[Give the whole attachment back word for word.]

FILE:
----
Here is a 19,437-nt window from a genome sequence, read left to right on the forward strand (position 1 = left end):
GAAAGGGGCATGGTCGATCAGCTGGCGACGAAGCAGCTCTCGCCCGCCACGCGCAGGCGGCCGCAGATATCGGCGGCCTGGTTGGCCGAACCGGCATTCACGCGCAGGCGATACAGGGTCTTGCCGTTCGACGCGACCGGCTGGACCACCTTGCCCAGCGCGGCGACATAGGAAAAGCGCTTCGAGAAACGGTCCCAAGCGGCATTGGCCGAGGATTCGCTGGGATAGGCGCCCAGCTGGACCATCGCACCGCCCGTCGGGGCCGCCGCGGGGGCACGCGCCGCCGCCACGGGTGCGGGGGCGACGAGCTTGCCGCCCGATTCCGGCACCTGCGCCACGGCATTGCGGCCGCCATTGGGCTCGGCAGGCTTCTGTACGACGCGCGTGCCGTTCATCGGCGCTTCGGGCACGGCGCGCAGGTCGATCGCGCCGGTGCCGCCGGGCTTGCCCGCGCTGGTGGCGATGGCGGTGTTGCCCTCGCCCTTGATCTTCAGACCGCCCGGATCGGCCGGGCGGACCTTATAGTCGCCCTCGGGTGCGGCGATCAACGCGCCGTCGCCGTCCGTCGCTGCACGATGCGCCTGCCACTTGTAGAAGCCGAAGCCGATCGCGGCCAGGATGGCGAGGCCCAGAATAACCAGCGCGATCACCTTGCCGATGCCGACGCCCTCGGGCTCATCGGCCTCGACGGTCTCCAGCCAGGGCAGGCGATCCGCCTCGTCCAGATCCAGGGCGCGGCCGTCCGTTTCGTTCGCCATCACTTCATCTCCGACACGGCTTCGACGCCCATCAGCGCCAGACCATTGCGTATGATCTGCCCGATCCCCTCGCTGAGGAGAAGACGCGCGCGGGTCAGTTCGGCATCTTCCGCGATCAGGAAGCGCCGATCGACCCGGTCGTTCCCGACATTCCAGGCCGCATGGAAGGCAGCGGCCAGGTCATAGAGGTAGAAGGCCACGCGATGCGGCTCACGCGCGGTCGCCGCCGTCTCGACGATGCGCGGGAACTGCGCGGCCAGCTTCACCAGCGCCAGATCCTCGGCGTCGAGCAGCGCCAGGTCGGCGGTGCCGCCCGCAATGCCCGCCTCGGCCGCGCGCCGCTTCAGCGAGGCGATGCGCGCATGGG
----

Here is a 19,437-nt window from a genome sequence, read left to right on the forward strand (position 1 = left end):
GAAAGGGGCATGGTCGATCAGCTGGCGACGAAGCAGCTCTCGCCCGCCACGCGCAGGCGGCCGCAGATATCGGCGGCCTGGTTGGCCGAACCGGCATTCACGCGCAGGCGATACAGGGTCTTGCCGTTCGACGCGACCGGCTGGACCACCTTGCCCAGCGCGGCGACATAGGAAAAGCGCTTCGAGAAACGGTCCCAAGCGGCATTGGCCGAGGATTCGCTGGGATAGGCGCCCAGCTGGACCATCGCACCGCCCGTCGGGGCCGCCGCGGGGGCACGCGCCGCCGCCACGGGTGCGGGGGCGACGAGCTTGCCGCCCGATTCCGGCACCTGCGCCACGGCATTGCGGCCGCCATTGGGCTCGGCAGGCTTCTGTACGACGCGCGTGCCGTTCATCGGCGCTTCGGGCACGGCGCGCAGGTCGATCGCGCCGGTGCCGCCGGGCTTGCCCGCGCTGGTGGCGATGGCGGTGTTGCCCTCGCCCTTGATCTTCAGACCGCCCGGATCGGCCGGGCGGACCTTATAGTCGCCCTCGGGTGCGGCGATCAACGCGCCGTCGCCGTCCGTCGCTGCACGATGCGCCTGCCACTTGTAGAAGCCGAAGCCGATCGCGGCCAGGATGGCGAGGCCCAGAATAACCAGCGCGATCACCTTGCCGATGCCGACGCCCTCGGGCTCATCGGCCTCGACGGTCTCCAGCCAGGGCAGGCGATCCGCCTCGTCCAGATCCAGGGCGCGGCCGTCCGTTTCGTTCGCCATCACTTCATCTCCGACACGGCTTCGACGCCCATCAGCGCCAGACCATTGCGTATGATCTGCCCGATCCCCTCGCTGAGGAGAAGACGCGCGCGGGTCAGTTCGGCATCTTCCGCGATCAGGAAGCGCCGATCGACCCGGTCGTTCCCGACATTCCAGGCCGCATGGAAGGCAGCGGCCAGGTCATAGAGGTAGAAGGCCACGCGATGCGGCTCACGCGCGGTCGCCGCCGTCTCGACGATGCGCGGGAACTGCGCGGCCAGCTTCACCAGCGCCAGATCCTCGGCGTCGAGCAGCGCCAGGTCGGCGGTGCCGCCCGCAATGCCCGCCTCGGCCGCGCGCCGCTTCAGCGAGGCGATGCGCGCATGGG